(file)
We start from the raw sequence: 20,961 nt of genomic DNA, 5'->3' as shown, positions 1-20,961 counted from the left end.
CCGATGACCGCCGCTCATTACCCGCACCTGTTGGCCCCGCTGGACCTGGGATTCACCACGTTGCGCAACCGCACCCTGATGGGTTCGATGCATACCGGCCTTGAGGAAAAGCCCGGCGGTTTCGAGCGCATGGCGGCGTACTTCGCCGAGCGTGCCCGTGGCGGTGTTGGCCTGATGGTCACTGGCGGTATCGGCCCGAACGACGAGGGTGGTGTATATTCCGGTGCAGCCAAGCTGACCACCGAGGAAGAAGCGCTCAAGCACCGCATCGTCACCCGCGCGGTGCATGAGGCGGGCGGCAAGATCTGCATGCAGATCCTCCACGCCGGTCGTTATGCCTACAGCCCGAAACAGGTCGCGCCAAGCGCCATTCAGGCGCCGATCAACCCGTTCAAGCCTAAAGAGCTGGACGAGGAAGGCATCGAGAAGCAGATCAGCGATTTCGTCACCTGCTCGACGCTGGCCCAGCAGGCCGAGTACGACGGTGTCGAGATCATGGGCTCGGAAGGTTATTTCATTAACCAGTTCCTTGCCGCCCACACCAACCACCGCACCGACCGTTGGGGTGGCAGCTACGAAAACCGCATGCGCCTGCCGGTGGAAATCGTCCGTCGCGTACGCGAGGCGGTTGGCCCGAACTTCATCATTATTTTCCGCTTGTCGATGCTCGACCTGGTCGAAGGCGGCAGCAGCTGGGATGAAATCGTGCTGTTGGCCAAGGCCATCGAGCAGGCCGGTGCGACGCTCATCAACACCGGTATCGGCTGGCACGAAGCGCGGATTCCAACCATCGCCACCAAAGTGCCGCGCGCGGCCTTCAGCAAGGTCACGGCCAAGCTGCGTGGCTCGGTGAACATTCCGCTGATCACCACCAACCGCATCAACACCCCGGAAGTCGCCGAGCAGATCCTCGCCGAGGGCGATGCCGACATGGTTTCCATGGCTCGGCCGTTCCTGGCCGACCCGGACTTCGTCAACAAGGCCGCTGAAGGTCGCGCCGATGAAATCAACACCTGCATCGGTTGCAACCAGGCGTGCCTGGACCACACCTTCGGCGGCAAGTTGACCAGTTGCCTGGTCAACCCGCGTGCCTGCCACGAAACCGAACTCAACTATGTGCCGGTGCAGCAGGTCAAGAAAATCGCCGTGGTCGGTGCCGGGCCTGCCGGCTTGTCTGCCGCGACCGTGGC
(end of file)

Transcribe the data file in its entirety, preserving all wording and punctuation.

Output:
We start from the raw sequence: 20,961 nt of genomic DNA, 5'->3' as shown, positions 1-20,961 counted from the left end.
CCGATGACCGCCGCTCATTACCCGCACCTGTTGGCCCCGCTGGACCTGGGATTCACCACGTTGCGCAACCGCACCCTGATGGGTTCGATGCATACCGGCCTTGAGGAAAAGCCCGGCGGTTTCGAGCGCATGGCGGCGTACTTCGCCGAGCGTGCCCGTGGCGGTGTTGGCCTGATGGTCACTGGCGGTATCGGCCCGAACGACGAGGGTGGTGTATATTCCGGTGCAGCCAAGCTGACCACCGAGGAAGAAGCGCTCAAGCACCGCATCGTCACCCGCGCGGTGCATGAGGCGGGCGGCAAGATCTGCATGCAGATCCTCCACGCCGGTCGTTATGCCTACAGCCCGAAACAGGTCGCGCCAAGCGCCATTCAGGCGCCGATCAACCCGTTCAAGCCTAAAGAGCTGGACGAGGAAGGCATCGAGAAGCAGATCAGCGATTTCGTCACCTGCTCGACGCTGGCCCAGCAGGCCGAGTACGACGGTGTCGAGATCATGGGCTCGGAAGGTTATTTCATTAACCAGTTCCTTGCCGCCCACACCAACCACCGCACCGACCGTTGGGGTGGCAGCTACGAAAACCGCATGCGCCTGCCGGTGGAAATCGTCCGTCGCGTACGCGAGGCGGTTGGCCCGAACTTCATCATTATTTTCCGCTTGTCGATGCTCGACCTGGTCGAAGGCGGCAGCAGCTGGGATGAAATCGTGCTGTTGGCCAAGGCCATCGAGCAGGCCGGTGCGACGCTCATCAACACCGGTATCGGCTGGCACGAAGCGCGGATTCCAACCATCGCCACCAAAGTGCCGCGCGCGGCCTTCAGCAAGGTCACGGCCAAGCTGCGTGGCTCGGTGAACATTCCGCTGATCACCACCAACCGCATCAACACCCCGGAAGTCGCCGAGCAGATCCTCGCCGAGGGCGATGCCGACATGGTTTCCATGGCTCGGCCGTTCCTGGCCGACCCGGACTTCGTCAACAAGGCCGCTGAAGGTCGCGCCGATGAAATCAACACCTGCATCGGTTGCAACCAGGCGTGCCTGGACCACACCTTCGGCGGCAAGTTGACCAGTTGCCTGGTCAACCCGCGTGCCTGCCACGAAACCGAACTCAACTATGTGCCGGTGCAGCAGGTCAAGAAAATCGCCGTGGTCGGTGCCGGGCCTGCCGGCTTGTCTGCCGCGACCGTGGC